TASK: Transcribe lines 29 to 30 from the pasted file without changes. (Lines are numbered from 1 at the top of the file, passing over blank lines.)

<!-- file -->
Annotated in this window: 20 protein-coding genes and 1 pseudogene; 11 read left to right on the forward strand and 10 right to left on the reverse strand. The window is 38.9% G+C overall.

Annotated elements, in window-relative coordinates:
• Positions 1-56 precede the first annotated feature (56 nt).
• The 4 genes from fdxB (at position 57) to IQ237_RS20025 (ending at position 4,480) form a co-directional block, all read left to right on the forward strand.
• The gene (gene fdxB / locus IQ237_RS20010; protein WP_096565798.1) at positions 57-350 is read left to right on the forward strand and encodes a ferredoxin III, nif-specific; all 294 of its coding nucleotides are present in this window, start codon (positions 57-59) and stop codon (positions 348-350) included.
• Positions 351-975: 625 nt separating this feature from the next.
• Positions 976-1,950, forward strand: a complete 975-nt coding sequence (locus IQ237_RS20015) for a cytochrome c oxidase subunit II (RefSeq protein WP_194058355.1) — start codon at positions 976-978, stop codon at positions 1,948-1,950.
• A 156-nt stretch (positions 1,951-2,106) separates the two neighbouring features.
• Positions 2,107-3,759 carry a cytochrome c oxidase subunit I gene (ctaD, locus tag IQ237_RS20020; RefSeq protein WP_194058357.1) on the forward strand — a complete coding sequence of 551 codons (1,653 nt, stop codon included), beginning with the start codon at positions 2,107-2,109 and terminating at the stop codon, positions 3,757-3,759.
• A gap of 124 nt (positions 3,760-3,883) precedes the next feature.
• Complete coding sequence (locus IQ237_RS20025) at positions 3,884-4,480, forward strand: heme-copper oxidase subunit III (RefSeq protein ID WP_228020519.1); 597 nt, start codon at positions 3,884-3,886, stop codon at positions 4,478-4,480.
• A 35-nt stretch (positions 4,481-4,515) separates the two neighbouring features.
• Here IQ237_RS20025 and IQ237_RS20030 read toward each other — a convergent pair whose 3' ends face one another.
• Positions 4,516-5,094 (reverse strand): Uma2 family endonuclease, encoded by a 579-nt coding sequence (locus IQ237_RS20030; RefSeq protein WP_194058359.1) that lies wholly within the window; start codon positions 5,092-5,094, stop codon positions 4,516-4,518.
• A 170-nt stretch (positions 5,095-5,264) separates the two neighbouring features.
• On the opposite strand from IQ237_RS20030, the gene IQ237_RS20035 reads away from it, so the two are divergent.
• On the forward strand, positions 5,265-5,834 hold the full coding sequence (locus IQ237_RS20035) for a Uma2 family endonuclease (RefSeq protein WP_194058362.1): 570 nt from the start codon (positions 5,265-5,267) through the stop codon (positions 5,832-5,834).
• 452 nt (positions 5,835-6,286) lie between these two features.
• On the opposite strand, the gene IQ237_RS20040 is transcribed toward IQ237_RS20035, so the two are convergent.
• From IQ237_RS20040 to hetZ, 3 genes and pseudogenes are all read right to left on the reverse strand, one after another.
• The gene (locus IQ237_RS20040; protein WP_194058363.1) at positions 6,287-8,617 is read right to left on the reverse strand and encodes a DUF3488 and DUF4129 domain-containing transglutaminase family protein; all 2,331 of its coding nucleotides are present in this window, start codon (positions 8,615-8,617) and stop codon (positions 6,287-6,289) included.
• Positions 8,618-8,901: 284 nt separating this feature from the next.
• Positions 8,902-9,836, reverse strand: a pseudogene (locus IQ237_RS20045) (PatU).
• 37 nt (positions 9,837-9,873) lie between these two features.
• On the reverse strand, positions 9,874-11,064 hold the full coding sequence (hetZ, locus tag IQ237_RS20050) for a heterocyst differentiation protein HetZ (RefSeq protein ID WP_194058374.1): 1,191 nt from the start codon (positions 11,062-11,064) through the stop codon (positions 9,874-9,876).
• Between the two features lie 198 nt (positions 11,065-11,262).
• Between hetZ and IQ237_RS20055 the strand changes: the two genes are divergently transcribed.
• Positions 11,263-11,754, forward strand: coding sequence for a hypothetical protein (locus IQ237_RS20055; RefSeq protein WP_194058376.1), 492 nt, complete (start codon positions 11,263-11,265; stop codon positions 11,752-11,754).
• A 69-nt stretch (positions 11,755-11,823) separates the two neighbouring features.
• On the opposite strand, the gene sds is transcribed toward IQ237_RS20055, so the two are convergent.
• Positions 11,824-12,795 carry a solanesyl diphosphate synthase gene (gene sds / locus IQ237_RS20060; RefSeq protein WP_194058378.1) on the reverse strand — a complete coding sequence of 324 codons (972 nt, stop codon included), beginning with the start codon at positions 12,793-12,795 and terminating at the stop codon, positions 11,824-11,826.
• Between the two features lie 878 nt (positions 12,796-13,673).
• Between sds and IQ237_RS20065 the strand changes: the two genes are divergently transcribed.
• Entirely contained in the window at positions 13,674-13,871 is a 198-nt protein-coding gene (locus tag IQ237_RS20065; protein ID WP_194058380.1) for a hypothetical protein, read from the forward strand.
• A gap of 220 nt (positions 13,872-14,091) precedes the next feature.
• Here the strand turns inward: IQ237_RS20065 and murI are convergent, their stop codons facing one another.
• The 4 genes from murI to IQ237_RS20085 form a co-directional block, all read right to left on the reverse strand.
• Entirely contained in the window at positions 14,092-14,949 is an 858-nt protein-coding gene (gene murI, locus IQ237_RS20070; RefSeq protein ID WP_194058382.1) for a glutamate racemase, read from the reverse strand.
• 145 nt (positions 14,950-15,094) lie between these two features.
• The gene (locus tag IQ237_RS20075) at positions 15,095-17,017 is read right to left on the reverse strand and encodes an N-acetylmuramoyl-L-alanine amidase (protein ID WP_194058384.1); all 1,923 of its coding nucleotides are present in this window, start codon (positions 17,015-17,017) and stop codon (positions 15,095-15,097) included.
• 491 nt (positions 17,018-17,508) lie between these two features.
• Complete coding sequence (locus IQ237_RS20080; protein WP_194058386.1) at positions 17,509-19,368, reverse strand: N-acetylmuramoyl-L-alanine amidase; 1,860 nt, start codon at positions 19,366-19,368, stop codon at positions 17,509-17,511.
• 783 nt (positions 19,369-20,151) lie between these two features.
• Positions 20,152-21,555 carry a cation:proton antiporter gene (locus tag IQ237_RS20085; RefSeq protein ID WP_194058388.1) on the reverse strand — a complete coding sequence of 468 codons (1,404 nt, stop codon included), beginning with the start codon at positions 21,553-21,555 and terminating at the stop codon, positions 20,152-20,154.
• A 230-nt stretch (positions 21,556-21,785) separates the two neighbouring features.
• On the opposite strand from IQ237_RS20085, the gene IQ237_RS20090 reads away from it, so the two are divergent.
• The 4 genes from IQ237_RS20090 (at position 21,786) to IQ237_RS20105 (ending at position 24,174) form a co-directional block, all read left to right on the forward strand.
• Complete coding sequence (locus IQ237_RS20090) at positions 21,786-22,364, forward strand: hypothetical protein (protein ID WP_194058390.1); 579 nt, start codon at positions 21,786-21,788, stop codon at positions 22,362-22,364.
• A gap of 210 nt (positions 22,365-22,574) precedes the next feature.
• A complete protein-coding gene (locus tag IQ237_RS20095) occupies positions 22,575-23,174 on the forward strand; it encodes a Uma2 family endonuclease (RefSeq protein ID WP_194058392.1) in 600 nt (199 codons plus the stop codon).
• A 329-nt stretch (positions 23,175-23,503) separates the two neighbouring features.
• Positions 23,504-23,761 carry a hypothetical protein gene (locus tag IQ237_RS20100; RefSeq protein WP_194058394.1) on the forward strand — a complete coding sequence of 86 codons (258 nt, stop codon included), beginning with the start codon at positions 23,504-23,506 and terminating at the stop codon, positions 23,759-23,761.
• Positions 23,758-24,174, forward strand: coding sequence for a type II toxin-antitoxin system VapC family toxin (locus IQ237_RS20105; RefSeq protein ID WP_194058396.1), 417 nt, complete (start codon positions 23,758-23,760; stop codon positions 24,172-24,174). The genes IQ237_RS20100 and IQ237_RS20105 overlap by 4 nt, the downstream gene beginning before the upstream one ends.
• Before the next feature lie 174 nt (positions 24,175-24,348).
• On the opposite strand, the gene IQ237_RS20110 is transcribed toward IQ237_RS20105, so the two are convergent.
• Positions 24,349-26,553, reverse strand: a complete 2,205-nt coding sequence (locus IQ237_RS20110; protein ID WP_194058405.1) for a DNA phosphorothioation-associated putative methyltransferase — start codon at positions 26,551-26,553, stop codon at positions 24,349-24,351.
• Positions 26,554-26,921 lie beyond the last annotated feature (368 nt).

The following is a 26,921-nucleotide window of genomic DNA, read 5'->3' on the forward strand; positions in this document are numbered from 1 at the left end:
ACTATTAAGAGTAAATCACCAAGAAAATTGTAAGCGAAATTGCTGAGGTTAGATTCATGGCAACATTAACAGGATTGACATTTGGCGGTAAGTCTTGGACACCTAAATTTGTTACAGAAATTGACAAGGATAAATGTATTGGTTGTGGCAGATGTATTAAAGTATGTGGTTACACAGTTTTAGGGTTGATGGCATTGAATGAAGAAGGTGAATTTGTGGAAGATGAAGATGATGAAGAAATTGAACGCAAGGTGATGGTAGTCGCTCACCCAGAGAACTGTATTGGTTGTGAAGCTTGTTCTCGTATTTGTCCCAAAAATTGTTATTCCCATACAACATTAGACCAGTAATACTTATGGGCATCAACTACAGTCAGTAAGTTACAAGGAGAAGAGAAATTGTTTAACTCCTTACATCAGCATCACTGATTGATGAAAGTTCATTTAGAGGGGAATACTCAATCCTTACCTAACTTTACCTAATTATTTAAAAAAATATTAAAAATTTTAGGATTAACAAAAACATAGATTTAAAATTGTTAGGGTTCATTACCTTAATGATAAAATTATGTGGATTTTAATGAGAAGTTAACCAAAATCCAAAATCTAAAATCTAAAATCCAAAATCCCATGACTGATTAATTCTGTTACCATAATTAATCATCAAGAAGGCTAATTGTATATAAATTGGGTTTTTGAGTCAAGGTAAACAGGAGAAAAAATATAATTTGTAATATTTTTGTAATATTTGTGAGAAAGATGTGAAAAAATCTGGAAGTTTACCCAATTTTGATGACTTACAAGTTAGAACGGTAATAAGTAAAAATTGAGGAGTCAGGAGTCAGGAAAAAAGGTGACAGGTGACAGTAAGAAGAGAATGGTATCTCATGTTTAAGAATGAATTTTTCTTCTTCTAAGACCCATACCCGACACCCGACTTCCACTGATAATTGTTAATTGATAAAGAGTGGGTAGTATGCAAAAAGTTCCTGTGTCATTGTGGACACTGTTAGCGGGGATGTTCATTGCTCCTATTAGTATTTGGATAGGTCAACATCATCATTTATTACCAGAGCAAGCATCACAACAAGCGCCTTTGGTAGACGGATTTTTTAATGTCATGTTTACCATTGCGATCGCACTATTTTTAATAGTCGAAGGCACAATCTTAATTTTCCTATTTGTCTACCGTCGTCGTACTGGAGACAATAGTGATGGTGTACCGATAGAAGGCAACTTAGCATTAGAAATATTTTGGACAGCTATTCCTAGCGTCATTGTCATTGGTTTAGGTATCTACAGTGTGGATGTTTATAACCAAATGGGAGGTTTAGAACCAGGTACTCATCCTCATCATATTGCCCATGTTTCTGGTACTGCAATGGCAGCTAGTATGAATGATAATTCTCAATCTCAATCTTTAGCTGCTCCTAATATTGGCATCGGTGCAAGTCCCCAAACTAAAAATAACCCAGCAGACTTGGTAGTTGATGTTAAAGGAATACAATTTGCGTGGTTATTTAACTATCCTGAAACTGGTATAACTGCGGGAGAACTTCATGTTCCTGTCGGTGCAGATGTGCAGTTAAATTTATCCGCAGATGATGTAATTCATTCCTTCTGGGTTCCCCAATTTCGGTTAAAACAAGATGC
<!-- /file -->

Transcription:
• A 69-nt stretch (positions 11,755-11,823) separates the two neighbouring features.
• On the opposite strand, the gene sds is transcribed toward IQ237_RS20055, so the two are convergent.